Description & Technical information

To the front a polygonal link set with cushion cut diamonds, sapphires and rubies, flanked by principal drop pearl link set end-to-end to one side and a pave rose cut diamond drop link to the other, each with facetted gem set cap, upon a chain of gold cube links set to each face with a cushion cut diamond, sapphire or ruby, alternating in colour, bold gold tracelinks in between, to the back quatrelobe pearl links alternating ruby and sapphire cushion cut collet rubies, LS lozenge workshop mark.

Georges Le Sache (1849-c.1920), born into a creative family in Paris, his grandfather Jean-Jacques Le Sache, was an engraver for the Paris Mint, commissioned to make a medal by the Mayor of Ghent in 1810. His father Emile was a talented engraver and his mother ran a jewellery shop in the Palais Royal. Primarily interested in painting as an adolescent he had planned to study at the Ecole des Beaux-Arts in Paris, but was sent by his parents to work for Friedman Jewellery in Germany in 1866, aged 17. It was at this firm, where a few years later Carl Faberge would also train.

Moving on to work in London, in between times he returned to France in 1870 to fight in the Franco-Prussian war. He finally settled back in Paris in 1872, where he began work as a designer for the jeweller Lucien Falize. The two men became collaborators and friends and Le Sache stayed with Falize for five years. In 1877, he left to join manufacturing jewellers Baucheron et Guillain, following his marriage to Baucheron's daugher. As was often the way within such workshops, he later took over the firm as his own. Le Sache began to create pieces for some of the most famous Parisian jewellery houses of the period who exhibited his pieces at the world fairs both in Paris and internationally. He also came to the attention of the American jewellers Tiffany & Co. who commissioned various pieces from him including a brooch in the form of a diamond set basket of flowers and another with cabochon amethysts which was shaped like a crown.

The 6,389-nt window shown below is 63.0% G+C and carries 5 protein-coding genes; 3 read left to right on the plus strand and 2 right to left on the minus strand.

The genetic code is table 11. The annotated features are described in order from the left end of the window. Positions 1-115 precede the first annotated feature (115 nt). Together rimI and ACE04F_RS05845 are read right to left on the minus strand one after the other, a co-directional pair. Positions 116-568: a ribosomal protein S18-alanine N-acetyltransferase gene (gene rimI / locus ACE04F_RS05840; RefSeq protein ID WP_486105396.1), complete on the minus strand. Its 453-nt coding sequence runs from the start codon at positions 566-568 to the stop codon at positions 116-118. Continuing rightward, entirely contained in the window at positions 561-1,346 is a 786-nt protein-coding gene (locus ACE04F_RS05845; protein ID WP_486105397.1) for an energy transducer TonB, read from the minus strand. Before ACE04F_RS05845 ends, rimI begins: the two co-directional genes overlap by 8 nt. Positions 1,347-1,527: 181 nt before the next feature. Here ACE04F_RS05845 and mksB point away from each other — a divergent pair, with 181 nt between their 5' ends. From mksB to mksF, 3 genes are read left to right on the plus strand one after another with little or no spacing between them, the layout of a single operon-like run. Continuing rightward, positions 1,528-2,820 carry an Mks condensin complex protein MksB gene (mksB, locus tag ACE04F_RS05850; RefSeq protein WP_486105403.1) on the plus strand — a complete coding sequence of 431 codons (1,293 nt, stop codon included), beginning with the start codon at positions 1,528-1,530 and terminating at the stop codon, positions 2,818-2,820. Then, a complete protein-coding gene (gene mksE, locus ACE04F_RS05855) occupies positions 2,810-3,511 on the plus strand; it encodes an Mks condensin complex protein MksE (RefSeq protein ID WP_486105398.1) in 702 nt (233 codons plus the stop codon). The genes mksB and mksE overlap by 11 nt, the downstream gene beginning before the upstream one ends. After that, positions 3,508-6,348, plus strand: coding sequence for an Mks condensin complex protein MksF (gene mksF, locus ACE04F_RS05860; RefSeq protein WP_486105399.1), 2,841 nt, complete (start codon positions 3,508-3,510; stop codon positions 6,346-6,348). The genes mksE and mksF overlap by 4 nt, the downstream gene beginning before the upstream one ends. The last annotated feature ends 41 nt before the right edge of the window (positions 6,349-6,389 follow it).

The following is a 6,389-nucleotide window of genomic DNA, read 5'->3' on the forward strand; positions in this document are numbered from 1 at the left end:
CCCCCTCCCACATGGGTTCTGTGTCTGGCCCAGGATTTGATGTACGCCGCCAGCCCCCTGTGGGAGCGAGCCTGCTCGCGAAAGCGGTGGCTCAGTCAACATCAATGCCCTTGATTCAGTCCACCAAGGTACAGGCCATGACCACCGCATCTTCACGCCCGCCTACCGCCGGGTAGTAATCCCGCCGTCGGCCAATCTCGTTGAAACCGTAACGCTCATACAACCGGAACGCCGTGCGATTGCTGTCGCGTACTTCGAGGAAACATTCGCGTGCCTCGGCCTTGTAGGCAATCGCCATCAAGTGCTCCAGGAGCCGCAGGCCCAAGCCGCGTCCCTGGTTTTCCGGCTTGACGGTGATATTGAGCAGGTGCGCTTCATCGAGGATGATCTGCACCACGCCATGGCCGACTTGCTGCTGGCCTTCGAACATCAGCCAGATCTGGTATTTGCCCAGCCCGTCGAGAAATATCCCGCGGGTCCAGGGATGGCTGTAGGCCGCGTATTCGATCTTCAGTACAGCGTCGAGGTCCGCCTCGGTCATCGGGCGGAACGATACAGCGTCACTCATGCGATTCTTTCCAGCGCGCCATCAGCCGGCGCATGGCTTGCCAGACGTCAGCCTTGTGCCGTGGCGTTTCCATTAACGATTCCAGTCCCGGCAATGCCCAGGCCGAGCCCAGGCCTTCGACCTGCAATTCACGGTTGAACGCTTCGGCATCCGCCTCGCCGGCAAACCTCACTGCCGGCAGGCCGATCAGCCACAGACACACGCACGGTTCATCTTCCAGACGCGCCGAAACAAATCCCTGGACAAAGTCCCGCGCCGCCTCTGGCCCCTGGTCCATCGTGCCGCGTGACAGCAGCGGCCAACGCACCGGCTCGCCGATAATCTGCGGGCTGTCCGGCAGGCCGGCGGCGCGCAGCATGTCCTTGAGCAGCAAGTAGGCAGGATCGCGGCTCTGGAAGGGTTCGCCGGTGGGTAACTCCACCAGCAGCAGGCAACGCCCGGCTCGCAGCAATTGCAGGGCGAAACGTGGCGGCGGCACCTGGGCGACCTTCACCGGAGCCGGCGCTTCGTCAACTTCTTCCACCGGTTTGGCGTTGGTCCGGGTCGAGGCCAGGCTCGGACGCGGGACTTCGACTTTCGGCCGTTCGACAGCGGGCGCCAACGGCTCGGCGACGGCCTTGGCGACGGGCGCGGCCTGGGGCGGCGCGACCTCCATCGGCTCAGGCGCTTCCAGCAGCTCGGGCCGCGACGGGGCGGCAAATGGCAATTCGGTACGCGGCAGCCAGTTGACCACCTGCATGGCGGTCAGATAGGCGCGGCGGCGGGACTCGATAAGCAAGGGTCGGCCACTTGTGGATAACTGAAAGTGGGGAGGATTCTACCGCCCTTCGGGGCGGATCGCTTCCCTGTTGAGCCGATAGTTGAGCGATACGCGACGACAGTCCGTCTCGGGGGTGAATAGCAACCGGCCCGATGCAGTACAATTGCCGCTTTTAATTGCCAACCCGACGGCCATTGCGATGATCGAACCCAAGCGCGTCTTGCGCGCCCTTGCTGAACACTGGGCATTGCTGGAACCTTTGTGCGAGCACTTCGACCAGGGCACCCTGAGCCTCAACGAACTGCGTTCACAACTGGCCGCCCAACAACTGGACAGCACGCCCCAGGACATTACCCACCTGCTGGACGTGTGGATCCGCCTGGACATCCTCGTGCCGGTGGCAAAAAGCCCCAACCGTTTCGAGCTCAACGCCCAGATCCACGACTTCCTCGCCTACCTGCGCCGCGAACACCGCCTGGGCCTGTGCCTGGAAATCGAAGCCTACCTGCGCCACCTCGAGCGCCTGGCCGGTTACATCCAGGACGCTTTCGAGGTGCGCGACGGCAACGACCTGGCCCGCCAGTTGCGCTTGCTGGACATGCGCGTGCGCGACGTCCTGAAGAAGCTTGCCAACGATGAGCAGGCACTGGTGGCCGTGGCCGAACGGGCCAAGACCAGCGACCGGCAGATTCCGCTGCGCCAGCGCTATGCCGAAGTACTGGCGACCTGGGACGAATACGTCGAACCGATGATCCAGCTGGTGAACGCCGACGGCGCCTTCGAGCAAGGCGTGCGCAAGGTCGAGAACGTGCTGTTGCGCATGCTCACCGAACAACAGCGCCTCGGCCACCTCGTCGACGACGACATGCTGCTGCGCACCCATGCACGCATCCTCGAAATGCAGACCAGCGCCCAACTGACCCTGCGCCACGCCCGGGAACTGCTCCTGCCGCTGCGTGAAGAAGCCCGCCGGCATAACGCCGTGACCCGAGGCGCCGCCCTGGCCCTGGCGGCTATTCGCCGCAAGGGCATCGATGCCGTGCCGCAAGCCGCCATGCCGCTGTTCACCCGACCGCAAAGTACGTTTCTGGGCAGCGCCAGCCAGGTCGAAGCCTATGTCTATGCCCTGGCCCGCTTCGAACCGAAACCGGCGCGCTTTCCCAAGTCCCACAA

Le Sache ran his workshop for over thirty years, preferring to remain anonymous he worked to commission and sold only through agents. Never forgetting how enriching his five years with Falize had been, his workshop saw a steady stream of apprentices and craftsmen training at his benches. He was recognised by his peers in 1901 with a large silver-gilt plaque, awarded for what Henri Vever referred to as the 'rare talents and absolute integrity of an excellent artist and manufacturer'. Whilst never seeking attention for himself, the quality of his work spoke for itself and his pieces are now in some of the most important jewellery collections in the world.
Weight: 44g

Date:  c.1880
Period:  19th century
Origin:  Paris
Medium: Pearl, diamond, ruby, sapphire and gold
Dimensions: 40 x 1.2 x 0.6 cm (15³/₄ x 0¹/₂ x 0¹/₄ inches)
Categories: Jewellery